April 16, 2014 |
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Sure did. Even legally.
Heavens yes. I grew up on an Anderson County soybean farm, had animals in 4-H, and ran a combine on a wheat harvest crew.
Property Owner. Chances are that you will find that there are indeed very few people that work on farms and ranches that are not their own.
Tom didn't know what he was talking about, and his investigations were faulty, and the misconception started out in his very first chapter.
Kinda a stretch, but does harvesting belly button lint, toe jam and ear wax count. Otherwise yes, haying, fence building, cattle and chicken raising, orcharding!
As a teen, I once had a job detasseling corn, I lasted about 5 minutes.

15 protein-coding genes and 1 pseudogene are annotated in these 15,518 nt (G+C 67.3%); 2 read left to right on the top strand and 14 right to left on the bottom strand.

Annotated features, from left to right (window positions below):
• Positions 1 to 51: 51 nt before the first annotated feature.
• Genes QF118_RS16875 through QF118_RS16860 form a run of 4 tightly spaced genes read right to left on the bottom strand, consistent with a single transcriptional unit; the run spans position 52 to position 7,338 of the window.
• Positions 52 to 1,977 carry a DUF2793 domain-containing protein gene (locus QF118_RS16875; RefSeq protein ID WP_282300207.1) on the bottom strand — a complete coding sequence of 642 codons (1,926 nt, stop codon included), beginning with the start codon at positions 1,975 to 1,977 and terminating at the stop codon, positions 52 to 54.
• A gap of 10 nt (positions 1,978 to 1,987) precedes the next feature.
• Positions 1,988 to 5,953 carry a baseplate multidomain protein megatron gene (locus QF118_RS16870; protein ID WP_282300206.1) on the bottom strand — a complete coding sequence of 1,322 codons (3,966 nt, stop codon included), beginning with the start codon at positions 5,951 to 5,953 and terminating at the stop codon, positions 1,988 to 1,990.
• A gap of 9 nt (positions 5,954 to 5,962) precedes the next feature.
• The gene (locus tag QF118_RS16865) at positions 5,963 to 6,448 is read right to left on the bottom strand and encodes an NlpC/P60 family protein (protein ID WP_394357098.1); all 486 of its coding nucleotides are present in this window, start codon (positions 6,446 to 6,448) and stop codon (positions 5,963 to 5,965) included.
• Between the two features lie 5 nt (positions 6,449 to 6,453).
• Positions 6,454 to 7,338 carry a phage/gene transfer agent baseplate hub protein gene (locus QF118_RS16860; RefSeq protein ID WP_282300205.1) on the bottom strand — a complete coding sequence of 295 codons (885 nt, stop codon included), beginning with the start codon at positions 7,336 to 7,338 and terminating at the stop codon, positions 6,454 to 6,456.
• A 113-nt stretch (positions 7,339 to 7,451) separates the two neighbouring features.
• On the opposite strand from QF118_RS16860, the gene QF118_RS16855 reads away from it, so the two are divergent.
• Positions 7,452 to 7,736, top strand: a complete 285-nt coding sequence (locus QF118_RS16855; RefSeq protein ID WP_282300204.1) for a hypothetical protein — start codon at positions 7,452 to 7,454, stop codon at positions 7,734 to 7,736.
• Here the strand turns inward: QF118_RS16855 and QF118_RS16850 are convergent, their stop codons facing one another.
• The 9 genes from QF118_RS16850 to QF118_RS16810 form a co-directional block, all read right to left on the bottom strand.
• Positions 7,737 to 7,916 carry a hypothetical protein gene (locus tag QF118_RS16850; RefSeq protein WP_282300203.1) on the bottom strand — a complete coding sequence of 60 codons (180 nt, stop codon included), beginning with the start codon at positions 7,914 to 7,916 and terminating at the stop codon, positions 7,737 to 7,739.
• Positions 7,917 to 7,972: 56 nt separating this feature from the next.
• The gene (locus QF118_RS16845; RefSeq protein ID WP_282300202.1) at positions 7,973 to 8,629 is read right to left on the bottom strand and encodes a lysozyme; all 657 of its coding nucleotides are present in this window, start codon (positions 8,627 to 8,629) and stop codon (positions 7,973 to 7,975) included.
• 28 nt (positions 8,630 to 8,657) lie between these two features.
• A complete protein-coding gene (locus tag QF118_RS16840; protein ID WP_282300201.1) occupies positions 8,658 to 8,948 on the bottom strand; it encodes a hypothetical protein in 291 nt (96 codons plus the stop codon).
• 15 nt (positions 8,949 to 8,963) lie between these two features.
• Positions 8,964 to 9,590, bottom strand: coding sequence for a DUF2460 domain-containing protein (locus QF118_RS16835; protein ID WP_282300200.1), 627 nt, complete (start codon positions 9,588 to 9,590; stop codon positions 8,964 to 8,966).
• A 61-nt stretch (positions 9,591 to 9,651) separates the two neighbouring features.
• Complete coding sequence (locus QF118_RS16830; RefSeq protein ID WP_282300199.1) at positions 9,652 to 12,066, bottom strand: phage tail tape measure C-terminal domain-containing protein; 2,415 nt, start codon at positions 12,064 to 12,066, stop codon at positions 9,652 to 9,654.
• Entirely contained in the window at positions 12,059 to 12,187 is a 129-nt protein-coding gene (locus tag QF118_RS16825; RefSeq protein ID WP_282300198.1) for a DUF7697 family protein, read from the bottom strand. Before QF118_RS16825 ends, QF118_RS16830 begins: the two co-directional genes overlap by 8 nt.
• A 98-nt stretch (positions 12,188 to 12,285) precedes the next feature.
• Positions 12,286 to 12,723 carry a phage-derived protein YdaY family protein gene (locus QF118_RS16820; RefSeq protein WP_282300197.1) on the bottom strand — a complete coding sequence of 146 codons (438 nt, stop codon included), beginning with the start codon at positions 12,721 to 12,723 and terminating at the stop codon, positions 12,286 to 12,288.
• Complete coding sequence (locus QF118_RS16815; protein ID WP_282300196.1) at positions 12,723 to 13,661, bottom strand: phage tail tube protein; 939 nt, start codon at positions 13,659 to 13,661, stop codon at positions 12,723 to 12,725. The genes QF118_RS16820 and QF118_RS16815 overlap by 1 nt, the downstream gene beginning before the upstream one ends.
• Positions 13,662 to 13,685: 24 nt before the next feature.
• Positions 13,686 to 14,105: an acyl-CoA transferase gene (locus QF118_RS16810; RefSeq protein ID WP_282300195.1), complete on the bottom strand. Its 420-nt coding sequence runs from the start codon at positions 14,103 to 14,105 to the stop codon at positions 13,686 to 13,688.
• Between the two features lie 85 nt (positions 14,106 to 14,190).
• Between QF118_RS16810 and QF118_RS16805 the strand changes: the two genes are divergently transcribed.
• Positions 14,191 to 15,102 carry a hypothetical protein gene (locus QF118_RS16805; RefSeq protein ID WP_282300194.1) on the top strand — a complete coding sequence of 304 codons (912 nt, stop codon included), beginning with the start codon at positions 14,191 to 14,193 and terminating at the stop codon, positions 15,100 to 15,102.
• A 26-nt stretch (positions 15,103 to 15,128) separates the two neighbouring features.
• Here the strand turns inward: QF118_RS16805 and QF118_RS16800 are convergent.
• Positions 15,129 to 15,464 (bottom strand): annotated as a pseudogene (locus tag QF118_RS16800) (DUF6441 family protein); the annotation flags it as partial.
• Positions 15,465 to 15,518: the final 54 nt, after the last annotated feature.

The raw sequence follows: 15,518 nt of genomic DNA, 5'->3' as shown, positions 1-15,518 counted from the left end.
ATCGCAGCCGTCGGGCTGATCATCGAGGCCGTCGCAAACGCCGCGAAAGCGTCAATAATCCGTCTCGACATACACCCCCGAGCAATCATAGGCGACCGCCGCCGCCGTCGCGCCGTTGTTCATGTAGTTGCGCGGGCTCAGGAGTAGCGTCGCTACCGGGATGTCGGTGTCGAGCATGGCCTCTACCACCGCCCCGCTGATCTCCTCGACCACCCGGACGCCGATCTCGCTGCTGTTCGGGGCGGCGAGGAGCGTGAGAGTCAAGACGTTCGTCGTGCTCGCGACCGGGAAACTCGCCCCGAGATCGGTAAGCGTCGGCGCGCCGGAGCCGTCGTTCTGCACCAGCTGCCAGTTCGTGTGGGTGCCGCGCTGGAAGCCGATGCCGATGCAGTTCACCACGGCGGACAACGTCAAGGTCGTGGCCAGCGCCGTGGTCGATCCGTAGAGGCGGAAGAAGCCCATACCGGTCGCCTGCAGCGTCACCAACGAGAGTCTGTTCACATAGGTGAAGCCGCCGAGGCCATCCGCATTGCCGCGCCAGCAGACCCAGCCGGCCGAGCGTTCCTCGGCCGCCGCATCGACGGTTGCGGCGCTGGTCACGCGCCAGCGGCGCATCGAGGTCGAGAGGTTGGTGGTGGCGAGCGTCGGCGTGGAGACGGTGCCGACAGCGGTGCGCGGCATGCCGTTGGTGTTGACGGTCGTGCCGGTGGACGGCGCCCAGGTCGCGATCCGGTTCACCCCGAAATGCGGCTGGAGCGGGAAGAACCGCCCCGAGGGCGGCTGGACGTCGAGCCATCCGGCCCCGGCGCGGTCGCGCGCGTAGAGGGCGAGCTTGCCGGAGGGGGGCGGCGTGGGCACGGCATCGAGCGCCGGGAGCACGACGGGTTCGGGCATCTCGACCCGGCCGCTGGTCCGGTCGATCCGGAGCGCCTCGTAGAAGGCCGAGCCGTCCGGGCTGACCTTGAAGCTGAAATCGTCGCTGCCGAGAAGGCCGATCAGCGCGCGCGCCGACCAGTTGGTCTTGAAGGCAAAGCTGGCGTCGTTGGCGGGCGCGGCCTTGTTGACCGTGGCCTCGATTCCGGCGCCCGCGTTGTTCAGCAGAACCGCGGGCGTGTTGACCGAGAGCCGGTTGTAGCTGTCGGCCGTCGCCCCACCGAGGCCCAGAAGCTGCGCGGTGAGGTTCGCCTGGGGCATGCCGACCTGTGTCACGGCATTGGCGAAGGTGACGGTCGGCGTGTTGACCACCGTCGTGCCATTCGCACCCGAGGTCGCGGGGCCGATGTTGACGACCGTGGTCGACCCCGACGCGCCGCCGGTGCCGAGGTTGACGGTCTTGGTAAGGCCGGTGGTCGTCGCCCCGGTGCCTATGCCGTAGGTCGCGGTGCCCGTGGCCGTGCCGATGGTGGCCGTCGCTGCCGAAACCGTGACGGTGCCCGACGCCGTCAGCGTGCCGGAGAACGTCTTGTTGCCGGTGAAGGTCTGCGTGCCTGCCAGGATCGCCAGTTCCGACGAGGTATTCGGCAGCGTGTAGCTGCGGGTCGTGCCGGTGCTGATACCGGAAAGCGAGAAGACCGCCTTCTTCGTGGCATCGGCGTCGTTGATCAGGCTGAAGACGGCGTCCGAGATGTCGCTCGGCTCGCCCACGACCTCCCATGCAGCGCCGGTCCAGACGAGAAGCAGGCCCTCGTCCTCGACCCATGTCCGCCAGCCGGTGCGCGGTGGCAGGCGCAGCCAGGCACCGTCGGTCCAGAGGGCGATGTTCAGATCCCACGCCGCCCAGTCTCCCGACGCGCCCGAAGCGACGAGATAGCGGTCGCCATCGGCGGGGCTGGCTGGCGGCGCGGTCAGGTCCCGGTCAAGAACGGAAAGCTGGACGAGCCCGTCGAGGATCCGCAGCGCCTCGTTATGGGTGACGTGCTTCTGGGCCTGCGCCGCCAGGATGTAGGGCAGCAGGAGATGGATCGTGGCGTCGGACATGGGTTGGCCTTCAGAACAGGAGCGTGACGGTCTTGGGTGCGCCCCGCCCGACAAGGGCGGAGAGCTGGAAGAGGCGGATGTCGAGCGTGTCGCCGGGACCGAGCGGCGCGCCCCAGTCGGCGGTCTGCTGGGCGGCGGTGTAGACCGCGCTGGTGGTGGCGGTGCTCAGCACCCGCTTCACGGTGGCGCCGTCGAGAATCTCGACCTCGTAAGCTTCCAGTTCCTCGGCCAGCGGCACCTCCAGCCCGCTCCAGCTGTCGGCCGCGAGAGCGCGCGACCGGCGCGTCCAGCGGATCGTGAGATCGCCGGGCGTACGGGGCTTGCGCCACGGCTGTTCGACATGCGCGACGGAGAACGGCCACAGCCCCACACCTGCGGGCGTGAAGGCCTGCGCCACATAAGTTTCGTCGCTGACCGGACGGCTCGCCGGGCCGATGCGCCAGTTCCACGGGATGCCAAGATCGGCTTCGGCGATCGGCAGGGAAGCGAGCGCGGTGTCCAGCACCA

I worked in a pea cannery in Oregon the summer after I graduated from KU. That.is what happens when you have a degree in education.
Seems like the 3rd or 4th version of this question this year. But, I guess this is Kansas after all so whatever.....
Boot pit to head house is a long climb. Kind of scary when the dust got thick. Glad I never fell off a grain rail car, though I did lose one full of wheat that jumped the derail and took off a couple of miles east of town on its own. Fun times.
I drove a tractor for years. Sunup to sundown. And, I stacked a lot of bales. Does that count?
I had some plants under a grow light in my basement once.
By the time you figure it out you are a dehorned steer.
I dunno. By the time agriculture has become industry, it's lost its flavor for me.
Picking up hay. Building fence. Building Bull pens/runs/corrals. Assembling grain bins. And entertaining the occassional farmers daughter. Oh, and once I was a preferred sampler quality control engineer for a local marijuana producer. That there is what he called the cash crop.
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